construing prior statuteSummary of this case from Federal Financial v. Landers
Opinion filed November 6, 1924.
Bills and Notes — Collection Suit — Necessity of Sufficient Affidavit of Defense Under County Court Rule 8 — Burden of Proving Want of Consideration — Note Prima Facie for Valuable Consideration — Necessity of Setting Forth Facts in Affidavit of Defense to Show Want of Consideration — Sufficiency of Consideration for Compromise of Claim — Insufficiency of Affidavit of Defense to Show Want of Consideration — Liability of Accommodation Makers to Holder for Value — Absolute Promise in Note to Pay Cannot Be Changed by Evidence of Prior or Contemporaneous Parol Agreement — Insufficiency of Affidavit of Defense to Show Fraud — Action on Note Payable to Attorney for Another Properly Brought by Attorney.
1. Under county court rule 8, the plaintiff in a collection suit is entitled to judgment, unless a good and sufficient defense is set forth in the affidavit of defense.
2. In action on a promissory note, where defense is want of consideration, the burden of establishing the issue is upon the defendant.
3. Under Negotiable Instruments Act, § 24 (G.L. 2894) every negotiable instrument is deemed prima facie to have been issued for a valuable consideration.
4. In action on a promissory note facts relied upon in defense as showing want of consideration must be set out in affidavit of defense.
5. The compromise of a claim, though doubtful, if based on reasonable grounds honestly entertained, affords a sufficient consideration.
6. In action on a promissory note, affidavit of defense held insufficient to show want of consideration.
7. In such an action, where face of note showed defendants to have signed as makers, under Negotiable Instruments Act, § 60 (G.L. 2929) their engagement was to pay the note according to its tenor, and they would be liable on such note to a holder for value though merely accommodation parties and known to be such by the holder at the time he took instrument.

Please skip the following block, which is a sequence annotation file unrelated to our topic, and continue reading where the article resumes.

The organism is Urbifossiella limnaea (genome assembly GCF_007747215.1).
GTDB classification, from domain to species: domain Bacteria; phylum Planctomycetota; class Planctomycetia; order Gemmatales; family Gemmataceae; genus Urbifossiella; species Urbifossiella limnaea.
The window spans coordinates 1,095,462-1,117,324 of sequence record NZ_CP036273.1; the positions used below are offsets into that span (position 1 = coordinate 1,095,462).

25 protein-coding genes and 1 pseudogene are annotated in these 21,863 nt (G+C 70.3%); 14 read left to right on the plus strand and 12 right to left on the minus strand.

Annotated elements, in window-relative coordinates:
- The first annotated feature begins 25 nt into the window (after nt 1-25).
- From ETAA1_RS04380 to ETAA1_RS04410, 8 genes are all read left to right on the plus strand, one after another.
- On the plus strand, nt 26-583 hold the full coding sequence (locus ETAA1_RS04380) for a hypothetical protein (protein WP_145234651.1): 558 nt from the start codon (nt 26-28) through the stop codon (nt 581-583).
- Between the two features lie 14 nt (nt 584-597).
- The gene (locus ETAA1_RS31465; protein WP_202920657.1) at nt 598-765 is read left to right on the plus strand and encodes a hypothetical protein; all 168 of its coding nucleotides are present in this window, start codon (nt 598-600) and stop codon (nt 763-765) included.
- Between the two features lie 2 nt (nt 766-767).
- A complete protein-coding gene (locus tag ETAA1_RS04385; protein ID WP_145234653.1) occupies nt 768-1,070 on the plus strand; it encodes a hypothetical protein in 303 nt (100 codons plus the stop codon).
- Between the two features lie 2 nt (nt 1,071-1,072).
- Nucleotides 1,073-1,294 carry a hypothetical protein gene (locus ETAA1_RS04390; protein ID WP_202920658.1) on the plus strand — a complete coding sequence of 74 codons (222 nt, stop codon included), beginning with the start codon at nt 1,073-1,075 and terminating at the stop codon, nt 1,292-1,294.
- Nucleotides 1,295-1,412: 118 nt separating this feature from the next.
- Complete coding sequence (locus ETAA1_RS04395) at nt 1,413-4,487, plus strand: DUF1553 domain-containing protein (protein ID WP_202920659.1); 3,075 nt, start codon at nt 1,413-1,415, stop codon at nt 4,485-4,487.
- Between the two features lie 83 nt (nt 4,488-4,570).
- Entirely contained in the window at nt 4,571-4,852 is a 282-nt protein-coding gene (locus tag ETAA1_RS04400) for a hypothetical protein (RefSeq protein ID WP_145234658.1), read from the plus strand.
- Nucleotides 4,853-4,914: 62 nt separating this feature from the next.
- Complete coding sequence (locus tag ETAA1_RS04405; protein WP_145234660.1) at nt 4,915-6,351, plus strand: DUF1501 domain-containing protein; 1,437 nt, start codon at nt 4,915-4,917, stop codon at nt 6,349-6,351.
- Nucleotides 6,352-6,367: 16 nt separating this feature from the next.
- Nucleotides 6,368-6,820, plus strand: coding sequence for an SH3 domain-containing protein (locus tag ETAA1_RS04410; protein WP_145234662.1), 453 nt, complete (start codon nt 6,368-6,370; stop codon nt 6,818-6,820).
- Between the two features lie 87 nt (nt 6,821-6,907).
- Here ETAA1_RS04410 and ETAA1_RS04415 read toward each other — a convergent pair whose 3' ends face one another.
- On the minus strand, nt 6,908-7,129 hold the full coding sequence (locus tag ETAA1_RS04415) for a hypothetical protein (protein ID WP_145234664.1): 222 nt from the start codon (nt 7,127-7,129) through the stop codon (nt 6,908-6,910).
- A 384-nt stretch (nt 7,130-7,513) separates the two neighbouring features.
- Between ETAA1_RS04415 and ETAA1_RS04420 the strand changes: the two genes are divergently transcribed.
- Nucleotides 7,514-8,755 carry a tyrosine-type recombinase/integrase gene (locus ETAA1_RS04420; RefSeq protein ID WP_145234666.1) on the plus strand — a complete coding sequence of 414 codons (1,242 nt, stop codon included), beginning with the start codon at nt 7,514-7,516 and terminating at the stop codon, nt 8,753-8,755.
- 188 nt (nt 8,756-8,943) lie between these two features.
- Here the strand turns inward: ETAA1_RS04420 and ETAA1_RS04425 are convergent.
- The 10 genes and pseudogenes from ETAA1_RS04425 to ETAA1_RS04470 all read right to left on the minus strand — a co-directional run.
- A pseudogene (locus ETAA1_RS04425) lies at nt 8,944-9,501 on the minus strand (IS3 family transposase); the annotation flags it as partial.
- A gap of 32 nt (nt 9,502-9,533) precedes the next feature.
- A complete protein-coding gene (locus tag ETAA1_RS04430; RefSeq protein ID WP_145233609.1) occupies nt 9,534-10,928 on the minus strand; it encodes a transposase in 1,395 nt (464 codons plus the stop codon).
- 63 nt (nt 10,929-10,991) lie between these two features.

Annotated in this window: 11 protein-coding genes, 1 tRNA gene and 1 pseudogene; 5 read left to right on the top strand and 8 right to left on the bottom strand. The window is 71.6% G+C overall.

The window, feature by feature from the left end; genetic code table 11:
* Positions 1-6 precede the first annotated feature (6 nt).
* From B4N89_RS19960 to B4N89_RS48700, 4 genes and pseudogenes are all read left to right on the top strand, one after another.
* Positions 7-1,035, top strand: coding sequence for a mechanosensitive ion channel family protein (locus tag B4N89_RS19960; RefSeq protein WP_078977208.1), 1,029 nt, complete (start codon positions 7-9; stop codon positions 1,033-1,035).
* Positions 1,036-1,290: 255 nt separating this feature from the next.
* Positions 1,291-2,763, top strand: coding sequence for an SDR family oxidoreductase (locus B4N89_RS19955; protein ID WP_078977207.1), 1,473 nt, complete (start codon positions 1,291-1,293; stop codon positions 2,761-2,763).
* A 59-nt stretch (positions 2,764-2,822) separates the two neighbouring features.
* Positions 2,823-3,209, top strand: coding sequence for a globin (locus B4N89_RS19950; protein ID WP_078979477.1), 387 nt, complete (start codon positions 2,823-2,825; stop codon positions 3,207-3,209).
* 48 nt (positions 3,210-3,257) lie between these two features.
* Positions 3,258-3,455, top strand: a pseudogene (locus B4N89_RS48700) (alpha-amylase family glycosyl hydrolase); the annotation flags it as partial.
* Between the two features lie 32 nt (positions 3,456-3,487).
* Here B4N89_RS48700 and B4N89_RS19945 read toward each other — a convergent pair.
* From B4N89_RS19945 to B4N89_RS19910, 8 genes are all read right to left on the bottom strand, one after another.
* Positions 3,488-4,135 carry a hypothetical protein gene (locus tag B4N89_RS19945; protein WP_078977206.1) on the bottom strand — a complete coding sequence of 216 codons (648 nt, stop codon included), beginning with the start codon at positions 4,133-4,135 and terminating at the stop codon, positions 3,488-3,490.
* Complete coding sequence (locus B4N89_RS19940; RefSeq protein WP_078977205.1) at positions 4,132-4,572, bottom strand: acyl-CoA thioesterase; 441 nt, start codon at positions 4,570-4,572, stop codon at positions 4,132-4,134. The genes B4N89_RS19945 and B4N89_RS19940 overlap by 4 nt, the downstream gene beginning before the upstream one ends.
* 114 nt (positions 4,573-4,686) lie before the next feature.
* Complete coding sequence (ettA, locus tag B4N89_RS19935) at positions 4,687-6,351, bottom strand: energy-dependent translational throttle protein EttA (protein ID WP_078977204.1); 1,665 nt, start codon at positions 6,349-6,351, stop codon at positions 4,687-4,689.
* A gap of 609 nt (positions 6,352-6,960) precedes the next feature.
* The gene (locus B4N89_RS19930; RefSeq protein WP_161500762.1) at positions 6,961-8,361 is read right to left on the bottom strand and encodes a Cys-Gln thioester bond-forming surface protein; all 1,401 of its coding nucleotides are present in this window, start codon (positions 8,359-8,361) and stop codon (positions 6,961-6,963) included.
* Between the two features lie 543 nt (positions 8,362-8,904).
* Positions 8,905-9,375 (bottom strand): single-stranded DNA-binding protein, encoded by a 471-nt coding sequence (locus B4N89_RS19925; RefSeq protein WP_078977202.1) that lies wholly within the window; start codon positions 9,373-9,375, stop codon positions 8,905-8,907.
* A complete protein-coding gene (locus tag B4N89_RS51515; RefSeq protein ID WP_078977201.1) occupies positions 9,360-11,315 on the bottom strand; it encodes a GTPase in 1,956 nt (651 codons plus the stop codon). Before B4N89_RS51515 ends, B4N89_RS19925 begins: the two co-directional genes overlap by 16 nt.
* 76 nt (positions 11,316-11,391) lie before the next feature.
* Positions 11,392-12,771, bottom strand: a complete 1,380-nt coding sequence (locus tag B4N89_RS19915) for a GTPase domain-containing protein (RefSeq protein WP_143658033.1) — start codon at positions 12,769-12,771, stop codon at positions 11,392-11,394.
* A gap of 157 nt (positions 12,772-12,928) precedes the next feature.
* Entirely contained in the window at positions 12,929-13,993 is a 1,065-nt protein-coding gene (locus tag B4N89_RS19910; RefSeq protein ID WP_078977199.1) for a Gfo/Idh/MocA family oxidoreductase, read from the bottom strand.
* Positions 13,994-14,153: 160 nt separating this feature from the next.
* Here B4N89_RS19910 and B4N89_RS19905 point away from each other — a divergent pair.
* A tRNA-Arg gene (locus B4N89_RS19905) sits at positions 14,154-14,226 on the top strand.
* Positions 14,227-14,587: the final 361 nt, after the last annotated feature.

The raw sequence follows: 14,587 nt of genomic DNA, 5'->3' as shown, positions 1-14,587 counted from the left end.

8. Negotiable instrument, expressing on its face an absolute promise to pay, cannot be cut down into a conditional promise, nor enlarged, varied, or contradicted by evidence of a prior or contemporaneous parol agreement.
9. In action on promissory note, facts alleged in affidavit of defense held not to show fraud as a defense.
10. Where a note was made payable to an attorney, with the words "Attorney for" and the name of the person for whom he was attorney written immediately following such attorney's name, suit thereon was properly brought in the attorney's name, the added words being merely descriptive.
ACTION OF CONTRACT on a promissory note. Heard on plaintiff's motion for judgment on ground of insufficiency of affidavit of defense at the April Term, 1923, Franklin County, Chase, J., presiding. Motion granted. The defendants excepted. The opinion states the case. Affirmed.
Watson McFeeters for the defendants.
M.H. Alexander and D.W. Steele for the plaintiff.
Present: WATSON, C.J., POWERS, TAYLOR, SLACK, and BUTLER, JJ.
The plaintiff had declared specially on the following note:
"$2,500.00 St. Albans, Vt., September 29, 1921.
Ten days after date we promise to pay to the order of M.H. Alexander, Attorney for Clara G. Wood, Twenty-five Hundred Dollars at the Franklin County Savings Bank and Trust Company, Value received.
Adelard Chevalier Oliver Chevalier Louis Messier (Stamp) Joseph Messier"
The defendants were and are residents of this State, and the other signers of the note were and are residents of the Province of Quebec. Pursuant to G.L. 1824 the action is prosecuted against the parties only who reside in Vermont. The hearing in the court below was on the question of the sufficiency of an affidavit of defense.